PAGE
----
Applicable Charter defences
The Canadian Charter sets out your rights and freedoms before and after your arrest. If the police fail to abide by these rights, either deliberately or inadvertently, it could aid in your defence. If any of your Charter rights have been violated before or after your arrest, you may be able to have some or all of the evidence that the Crown is relying on to secure a conviction excluded under s.24(2) of the Charter.
The maximum penalty for a conviction under Section 270.1 of the Criminal Code is a term of imprisonment of up to five (5) years. It is a hybrid offence, therefore the crown may elect to proceed either by way of indictment or summarily/by summary conviction. If the crown chooses to proceed summarily, the maximum sentence is a punishment not exceeding 18 months of incarceration.
Whether you intend to plead guilty to a charge under section 270.1, it is important to consult a lawyer prior. There may be factors which apply to your punishment/sentencing which are relevant and important for consideration, which may result in a lesser punishment. For example, dispositions such as a suspended sentence and probation may be sought, however, this depends on the unique circumstances of each matter and is determined on a case-by-case basis. Therefore, it is important to consult a lawyer.
Frequently Asked Questions
Is disarming a peace officer an indictable offence?
Yes, disarming a peace officer, under section 270.1 of the Criminal Code of Canada is a hybrid offence, which means the crown can (or may) elect to proceed by indictment, as well as by summary offence.
Could I go to jail if convicted of disarming a peace officer?
Yes, the maximum penalty for disarming a peace officer is up to five (5) years imprisonment.
Could I avoid jail if I’m convicted of disarming a peace officer?
Yes, fines, discharges, and probation are all available as summary dispositions depending on the unique circumstances of the matter. It is important to consult a lawyer to discuss these options as they may apply to your situation.
Is a bouncer at a club/bar a peace officer?
No, peace officers are designated by the government and employed by municipalities or provinces. Generally, bouncers are private security agents employed by private businesses.
R v Barrow 2011 ONCJ 239
The accused was convicted of attempting to disarm a peace officer. Although the officer was deemed to not have been in the lawful execution of her duty at the time of the arrest, she was nonetheless dispatched to a shelter to remove an unwanted guest. The police officer, in police uniform, failed to properly advise the accused of her arrest prior to making physical contact with her. However, the courts deemed that did not mitigate the accused’s actions. The judge did not accept the accused’s defence that she reached for the officer’s gun in fear of being shot.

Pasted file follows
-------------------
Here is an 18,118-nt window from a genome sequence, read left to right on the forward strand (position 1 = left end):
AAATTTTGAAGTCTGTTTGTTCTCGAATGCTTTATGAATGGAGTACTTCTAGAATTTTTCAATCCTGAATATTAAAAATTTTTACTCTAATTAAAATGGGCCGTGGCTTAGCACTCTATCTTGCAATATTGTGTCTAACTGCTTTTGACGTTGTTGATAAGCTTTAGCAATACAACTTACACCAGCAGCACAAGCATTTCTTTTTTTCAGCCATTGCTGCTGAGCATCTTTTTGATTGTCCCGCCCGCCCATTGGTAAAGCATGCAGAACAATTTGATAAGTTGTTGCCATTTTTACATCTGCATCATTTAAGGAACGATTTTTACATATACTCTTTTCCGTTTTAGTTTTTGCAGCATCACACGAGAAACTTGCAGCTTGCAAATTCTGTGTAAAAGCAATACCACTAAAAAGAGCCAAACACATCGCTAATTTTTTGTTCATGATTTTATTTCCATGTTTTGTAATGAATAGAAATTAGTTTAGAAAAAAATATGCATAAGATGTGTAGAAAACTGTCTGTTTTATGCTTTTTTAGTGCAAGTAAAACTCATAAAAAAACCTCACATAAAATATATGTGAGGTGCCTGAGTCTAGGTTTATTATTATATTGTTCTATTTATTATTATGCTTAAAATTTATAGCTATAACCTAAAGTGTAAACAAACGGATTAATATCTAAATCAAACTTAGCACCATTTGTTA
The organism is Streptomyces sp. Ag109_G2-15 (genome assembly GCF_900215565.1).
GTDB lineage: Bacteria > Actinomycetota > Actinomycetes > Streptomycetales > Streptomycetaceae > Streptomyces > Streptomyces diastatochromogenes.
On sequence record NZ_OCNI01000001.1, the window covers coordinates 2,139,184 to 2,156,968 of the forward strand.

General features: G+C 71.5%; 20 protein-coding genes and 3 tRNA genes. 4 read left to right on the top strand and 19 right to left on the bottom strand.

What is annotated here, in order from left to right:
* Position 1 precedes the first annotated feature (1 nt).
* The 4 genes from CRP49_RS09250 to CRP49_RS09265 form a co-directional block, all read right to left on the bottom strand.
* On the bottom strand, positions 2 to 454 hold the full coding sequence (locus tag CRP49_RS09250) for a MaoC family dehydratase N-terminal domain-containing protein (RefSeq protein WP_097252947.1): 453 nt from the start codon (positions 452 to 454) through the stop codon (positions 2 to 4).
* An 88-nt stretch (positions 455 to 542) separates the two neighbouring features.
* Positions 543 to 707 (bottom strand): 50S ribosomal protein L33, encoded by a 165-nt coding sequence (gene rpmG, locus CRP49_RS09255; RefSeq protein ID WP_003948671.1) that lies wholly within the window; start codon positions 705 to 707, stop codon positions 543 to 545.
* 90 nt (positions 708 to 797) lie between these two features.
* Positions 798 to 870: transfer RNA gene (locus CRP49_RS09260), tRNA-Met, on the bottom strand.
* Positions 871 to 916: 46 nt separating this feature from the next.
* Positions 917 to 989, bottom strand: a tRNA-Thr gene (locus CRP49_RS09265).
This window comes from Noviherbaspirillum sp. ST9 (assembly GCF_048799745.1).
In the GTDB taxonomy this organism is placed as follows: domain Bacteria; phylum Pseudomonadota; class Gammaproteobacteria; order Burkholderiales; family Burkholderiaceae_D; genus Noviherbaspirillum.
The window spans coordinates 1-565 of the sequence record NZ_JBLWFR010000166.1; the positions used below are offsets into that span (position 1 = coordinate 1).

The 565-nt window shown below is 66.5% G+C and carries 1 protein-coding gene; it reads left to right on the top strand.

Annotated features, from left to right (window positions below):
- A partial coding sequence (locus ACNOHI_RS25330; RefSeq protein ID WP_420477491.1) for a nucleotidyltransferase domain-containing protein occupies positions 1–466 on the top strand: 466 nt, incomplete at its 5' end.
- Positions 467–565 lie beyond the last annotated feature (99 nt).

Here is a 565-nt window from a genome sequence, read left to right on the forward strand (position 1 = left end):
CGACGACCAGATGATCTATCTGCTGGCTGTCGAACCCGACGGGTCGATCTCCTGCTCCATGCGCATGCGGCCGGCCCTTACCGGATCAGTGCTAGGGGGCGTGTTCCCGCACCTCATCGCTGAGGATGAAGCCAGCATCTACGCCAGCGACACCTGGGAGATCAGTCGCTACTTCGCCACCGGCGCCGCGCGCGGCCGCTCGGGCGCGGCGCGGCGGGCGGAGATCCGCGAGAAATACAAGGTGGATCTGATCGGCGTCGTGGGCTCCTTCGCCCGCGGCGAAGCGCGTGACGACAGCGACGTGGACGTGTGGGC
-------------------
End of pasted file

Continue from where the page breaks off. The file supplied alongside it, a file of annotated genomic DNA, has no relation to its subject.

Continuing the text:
You can read the full decision here.
R v Blaser 2015 SKPC 85
The accused was convicted of attempting to disarm a peace officer, to wit, a Regina Police Officers firearm. The police officer was deemed to be in the lawful execution of her duties, in full police uniform, when subduing the accused and attempting to handcuff him. The accused grabbed the police officers firearm which was placed in its holster on her duty belt, and would not let go for approximately 3-4 minutes, causing the police officer to feel as though she was in the struggle of her life.
You can read the full decision here.
R v Gryba 2019 MBPC 47
The accused was charged with several offences, including resisting a peace officer, assaulting a peace officer, and attempting to disarm a peace officer. The accused was arrested by the Winnipeg Police, at which time he resisted arrest, and was ultimately acquitted of attempting to disarm a peace officer. The Winnipeg police officer was in full police uniform and deployed his taser on the accused. During the struggle and while resisting arrest, the accused reached behind his back while being electrocuted and briefly grabbed the taser. The courts ruled there was no certainty that this was done to disarm the police officer, and agreed with the position put forth by the defence that this may have been done reflexively in order to mitigate the pain associated with the deployment of the taser.
You can read the full decision here.